Yet another embodiment will now be described, wherein, instead of averaging RTT and RTT′ as above to obtain RTT″, one of the two STAs, say STA2 can lock its clock on to that of STA1, so that the factor (1+ppm2) for STA2 would take the form of (1+ppm1−residual_ppm), wherein residual_ppm is a differential ppm2 remaining after STA2 has locked on to the clock of STA1. As one of skill in the art will understand, STA2 can lock its clock on to STA1's clock, for example, in a coarse manner during Legacy Short Training Field (L-STF) portion of the preamble of an IEEE 802.11 frame, and prior to the Legacy Long Training Field (L-LTF) portion. In this embodiment, the additional steps of computing RTT′ and RTT″ are not required. Therefore, computation of RTT which was previously described, will be suitably modified, as follows:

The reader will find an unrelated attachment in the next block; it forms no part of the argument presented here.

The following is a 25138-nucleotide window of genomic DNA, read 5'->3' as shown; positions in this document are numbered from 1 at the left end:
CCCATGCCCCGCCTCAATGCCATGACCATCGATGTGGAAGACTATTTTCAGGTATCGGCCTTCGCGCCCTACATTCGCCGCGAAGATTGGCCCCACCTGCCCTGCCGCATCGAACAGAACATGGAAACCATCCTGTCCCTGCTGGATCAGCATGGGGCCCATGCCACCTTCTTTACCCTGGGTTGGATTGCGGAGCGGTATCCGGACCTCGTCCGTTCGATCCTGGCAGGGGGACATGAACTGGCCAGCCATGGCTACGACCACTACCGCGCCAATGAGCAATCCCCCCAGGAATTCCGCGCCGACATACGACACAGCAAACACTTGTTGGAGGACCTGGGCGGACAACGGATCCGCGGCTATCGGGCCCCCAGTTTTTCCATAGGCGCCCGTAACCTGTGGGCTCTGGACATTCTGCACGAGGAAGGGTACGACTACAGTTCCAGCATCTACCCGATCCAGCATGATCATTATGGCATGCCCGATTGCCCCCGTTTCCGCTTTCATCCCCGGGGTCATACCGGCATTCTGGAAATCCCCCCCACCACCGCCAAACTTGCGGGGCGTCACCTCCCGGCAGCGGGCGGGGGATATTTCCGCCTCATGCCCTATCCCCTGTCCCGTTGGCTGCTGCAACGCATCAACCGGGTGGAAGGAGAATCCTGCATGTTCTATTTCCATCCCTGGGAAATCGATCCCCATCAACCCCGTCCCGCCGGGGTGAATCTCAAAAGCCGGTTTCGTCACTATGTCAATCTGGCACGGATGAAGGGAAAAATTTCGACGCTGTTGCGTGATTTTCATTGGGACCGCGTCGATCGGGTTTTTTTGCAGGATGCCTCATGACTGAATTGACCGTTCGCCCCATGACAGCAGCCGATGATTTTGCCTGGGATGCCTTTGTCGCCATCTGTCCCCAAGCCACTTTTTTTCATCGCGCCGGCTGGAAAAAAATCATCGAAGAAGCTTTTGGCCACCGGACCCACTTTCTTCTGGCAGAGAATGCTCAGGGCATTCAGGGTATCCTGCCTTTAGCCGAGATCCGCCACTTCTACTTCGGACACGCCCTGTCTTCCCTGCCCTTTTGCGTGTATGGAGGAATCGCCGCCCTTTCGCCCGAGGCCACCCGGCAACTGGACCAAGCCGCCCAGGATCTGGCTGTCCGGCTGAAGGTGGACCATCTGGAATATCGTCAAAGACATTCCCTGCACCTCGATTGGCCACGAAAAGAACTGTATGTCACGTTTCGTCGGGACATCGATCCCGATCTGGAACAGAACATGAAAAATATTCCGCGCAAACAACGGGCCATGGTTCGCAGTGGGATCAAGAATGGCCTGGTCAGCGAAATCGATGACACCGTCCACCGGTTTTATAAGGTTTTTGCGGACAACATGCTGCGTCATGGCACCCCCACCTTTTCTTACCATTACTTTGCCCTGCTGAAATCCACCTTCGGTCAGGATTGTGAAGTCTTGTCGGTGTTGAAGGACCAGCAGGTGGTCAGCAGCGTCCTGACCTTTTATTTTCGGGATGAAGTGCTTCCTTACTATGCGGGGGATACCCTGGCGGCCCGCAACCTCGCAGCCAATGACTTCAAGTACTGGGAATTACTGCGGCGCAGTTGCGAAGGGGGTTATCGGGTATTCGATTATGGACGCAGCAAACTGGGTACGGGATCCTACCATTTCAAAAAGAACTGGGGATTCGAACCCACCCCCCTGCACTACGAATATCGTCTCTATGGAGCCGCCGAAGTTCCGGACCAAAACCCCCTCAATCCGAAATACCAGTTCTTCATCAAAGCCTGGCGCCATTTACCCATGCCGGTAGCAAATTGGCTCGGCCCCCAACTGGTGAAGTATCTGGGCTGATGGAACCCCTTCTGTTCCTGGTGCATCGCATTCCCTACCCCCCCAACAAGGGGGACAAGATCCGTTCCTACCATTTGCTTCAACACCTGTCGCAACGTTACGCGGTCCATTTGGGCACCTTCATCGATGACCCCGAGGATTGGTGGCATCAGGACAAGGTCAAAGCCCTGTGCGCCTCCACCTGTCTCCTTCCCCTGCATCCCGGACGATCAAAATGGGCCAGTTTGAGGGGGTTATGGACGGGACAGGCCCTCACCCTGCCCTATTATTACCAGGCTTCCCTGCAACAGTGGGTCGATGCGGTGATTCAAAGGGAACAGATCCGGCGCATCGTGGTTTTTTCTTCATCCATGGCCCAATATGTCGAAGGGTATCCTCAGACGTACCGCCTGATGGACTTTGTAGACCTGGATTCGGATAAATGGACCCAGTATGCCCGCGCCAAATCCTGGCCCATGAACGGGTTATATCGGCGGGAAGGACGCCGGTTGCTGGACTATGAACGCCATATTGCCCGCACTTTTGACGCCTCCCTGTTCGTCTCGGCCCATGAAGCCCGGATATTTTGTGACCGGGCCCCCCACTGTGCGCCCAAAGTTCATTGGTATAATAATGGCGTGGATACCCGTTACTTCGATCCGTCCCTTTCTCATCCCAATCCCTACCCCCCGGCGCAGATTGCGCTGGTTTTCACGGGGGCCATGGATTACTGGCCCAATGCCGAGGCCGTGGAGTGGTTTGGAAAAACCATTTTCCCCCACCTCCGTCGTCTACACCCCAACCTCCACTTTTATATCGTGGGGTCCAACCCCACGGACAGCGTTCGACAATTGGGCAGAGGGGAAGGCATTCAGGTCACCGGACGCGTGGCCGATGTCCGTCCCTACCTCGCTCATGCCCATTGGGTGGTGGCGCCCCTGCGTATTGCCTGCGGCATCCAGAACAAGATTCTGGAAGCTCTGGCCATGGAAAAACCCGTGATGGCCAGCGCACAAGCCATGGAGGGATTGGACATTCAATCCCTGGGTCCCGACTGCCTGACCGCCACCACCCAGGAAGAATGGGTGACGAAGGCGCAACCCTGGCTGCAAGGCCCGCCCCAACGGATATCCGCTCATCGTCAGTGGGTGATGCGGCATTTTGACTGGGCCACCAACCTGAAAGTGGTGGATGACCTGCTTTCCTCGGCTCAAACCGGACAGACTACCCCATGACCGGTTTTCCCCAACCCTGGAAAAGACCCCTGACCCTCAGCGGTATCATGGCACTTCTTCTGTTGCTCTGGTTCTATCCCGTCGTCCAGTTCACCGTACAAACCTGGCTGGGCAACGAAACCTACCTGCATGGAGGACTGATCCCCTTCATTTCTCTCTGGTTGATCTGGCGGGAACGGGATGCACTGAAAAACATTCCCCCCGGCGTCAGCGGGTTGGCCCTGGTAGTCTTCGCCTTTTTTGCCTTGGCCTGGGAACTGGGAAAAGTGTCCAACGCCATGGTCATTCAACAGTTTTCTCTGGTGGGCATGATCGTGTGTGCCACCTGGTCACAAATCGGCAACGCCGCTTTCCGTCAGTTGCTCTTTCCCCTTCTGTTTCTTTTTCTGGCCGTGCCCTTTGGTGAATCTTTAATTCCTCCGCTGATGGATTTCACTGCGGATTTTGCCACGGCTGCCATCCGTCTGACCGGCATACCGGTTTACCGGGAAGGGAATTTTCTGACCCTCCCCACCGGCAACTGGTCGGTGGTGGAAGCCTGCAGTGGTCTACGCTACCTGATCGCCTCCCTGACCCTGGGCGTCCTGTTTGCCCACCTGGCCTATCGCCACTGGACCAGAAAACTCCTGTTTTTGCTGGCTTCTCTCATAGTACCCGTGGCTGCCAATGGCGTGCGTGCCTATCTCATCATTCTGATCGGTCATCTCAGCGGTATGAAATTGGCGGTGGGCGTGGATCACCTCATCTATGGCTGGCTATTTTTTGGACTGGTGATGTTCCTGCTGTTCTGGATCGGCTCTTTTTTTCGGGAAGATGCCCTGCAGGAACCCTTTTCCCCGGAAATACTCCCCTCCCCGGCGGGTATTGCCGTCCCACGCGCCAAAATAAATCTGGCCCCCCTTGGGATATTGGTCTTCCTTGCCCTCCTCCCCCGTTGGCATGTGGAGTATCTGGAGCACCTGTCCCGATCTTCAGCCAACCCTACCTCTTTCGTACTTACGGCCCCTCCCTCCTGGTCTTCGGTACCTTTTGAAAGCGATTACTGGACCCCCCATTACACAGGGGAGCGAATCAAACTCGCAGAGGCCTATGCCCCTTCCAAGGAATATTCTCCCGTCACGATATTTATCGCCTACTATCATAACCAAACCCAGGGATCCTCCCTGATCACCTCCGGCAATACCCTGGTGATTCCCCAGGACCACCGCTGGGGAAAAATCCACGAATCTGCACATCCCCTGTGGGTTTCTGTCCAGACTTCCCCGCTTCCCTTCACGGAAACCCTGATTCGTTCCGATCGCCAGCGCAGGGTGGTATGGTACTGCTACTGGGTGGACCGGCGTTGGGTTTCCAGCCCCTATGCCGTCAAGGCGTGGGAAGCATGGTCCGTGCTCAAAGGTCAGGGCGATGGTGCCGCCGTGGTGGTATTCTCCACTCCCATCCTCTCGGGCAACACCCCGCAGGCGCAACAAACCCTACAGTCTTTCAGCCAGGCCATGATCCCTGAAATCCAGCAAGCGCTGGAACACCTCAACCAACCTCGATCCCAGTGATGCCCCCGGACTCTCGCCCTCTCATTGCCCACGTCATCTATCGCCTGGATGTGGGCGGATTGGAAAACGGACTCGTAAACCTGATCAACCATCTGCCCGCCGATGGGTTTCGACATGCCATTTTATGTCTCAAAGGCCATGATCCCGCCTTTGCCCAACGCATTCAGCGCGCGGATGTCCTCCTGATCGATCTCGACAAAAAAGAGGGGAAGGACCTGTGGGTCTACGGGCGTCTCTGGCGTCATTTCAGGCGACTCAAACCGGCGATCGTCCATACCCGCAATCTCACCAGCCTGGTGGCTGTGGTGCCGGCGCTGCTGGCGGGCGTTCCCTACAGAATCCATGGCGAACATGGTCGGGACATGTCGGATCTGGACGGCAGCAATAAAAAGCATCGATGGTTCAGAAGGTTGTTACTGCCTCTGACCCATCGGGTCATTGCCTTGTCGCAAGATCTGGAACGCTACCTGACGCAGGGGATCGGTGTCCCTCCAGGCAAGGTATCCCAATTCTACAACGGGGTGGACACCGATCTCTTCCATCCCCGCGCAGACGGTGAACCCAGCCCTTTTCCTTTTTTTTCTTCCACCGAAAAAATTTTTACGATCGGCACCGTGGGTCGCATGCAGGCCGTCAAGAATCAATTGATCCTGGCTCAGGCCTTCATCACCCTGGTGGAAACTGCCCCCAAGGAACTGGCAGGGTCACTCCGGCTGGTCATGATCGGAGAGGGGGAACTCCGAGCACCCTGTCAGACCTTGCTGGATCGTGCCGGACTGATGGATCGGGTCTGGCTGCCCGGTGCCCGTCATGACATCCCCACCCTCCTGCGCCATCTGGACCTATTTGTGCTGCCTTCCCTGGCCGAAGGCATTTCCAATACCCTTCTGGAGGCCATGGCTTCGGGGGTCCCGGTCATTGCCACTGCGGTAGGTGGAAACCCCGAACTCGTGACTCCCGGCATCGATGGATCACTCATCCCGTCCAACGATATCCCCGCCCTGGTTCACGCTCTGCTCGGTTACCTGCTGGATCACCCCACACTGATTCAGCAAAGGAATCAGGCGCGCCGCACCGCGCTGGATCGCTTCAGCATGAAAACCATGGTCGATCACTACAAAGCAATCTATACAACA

In an illustrative example, if residual_ppm is assumed to be on the order of 1 ppm, which corresponds to practical applications, then the error in RTT is reduced to 116 us*1e−6=0.116 ns=0.03 m, which is lower than the error in conventional approaches by a factor of about 50 (with the same assumptions as above, i.e. M is 100 us, SIFS is 16 us, each of ppm1 and ppm2 are ±25 ppm, and STA1 and STA2 are 100 meters).